MCC Theater has announced the lineup for its 2017 PlayLabs reading series this fall. All readings will take place at the Lucille Lortel Theatre starting at 7pm. The cast will be announced at a later date.
First up, on September 11, is Our Very Own Carlin McCullough, a new play by Amanda Peet, directed by Tyne Rafaeli. It is described as follows: "Carlin McCullough is a tennis prodigy with the chance for greatness, but the adults in her life can't agree on what it takes to succeed in the intense world of competitive tennis. While her longtime coach and troubled mother grapple with their own pasts and failed ambitions, a dramatic encounter forces Carlin to come to terms with her past and face her future head on."
Next, on September 25, is El Huracán, by Charise Castro Smith, with the director to be determined. This one is described as follows: "Hurricane Andrew is quickly approaching Miami, and three generations of women prepare for the storm while the matriarch Valeria battles her quickly advancing Alzheimer's disease. Held captive to her debilitating condition, Valeria's memories and inner world are revealed in a journey both tragic and dreamlike. Thirty years later, the family is again threatened by rising waters and an impending disaster as they face each other in the wake of an unforgivable mistake. With allusions to Shakespeare's The Tempest, El Huracán is a magical exploration of one family's multigenerational battle with acceptance and forgiveness."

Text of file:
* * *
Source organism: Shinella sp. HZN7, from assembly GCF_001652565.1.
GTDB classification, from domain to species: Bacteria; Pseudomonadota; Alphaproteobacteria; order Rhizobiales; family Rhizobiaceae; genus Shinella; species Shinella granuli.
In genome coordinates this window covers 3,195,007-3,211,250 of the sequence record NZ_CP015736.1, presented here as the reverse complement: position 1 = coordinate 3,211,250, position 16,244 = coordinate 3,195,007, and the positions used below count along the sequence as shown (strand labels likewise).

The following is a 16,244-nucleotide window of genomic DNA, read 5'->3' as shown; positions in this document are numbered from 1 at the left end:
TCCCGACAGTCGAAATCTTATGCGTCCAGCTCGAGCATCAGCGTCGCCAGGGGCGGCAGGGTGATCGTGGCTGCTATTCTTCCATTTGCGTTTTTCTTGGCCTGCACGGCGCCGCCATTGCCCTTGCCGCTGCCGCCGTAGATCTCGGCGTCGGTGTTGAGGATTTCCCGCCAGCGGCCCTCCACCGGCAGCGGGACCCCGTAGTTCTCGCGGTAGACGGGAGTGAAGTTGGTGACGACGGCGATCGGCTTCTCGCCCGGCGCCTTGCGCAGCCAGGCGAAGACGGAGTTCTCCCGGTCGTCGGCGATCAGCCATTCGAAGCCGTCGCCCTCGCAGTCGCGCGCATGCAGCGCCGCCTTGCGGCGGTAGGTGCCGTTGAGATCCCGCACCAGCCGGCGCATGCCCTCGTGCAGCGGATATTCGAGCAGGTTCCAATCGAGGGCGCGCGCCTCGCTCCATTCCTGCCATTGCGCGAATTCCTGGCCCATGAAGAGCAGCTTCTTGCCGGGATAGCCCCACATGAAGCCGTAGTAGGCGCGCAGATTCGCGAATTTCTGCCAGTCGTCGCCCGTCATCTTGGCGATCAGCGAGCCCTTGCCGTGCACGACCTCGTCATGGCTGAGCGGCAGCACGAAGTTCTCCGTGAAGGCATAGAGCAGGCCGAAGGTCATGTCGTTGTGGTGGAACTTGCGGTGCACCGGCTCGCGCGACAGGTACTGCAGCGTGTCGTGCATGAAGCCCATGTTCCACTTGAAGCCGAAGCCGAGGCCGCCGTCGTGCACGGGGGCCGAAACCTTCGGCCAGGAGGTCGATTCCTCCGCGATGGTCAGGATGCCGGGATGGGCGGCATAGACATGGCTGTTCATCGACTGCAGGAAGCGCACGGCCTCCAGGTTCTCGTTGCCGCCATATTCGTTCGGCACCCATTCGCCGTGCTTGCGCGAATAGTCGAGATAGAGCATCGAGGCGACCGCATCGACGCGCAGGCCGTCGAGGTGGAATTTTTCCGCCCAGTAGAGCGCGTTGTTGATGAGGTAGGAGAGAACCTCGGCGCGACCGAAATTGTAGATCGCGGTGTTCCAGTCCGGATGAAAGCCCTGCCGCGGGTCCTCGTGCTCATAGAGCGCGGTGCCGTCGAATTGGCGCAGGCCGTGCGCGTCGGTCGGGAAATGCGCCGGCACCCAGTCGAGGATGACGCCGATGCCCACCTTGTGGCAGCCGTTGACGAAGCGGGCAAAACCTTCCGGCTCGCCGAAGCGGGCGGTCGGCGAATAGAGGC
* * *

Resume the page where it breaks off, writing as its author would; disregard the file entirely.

On October 2, Jocelyn Bioh — whose School Girls; or, the African Mean Girls Play will be receiving a fully staged production as part of the MCC Theater's 2017-18 mainstage season — will present Happiness and Joe as part of PlayLabs, directed by Saheem Ali. It is described as follows: "Happiness and Joe are madly in love and their wedding is the most anticipated event in the (fictional) West African country of Upendo. But the rising tensions in the country are becoming harder to ignore and they find themselves, unwittingly, in the center of it."
Finally, on October 16, Lily Houghton will present Dear, directed by Jenna Worsham. It is described as follows: "April has disappeared from her college campus, and her three friends convene in their dorm's shared bathroom to trade theories about her whereabouts and attacks against each other. When April's paper on female serial killers begins to bare striking similarities to their behavior, the students are forced to face their own secrets and rage."
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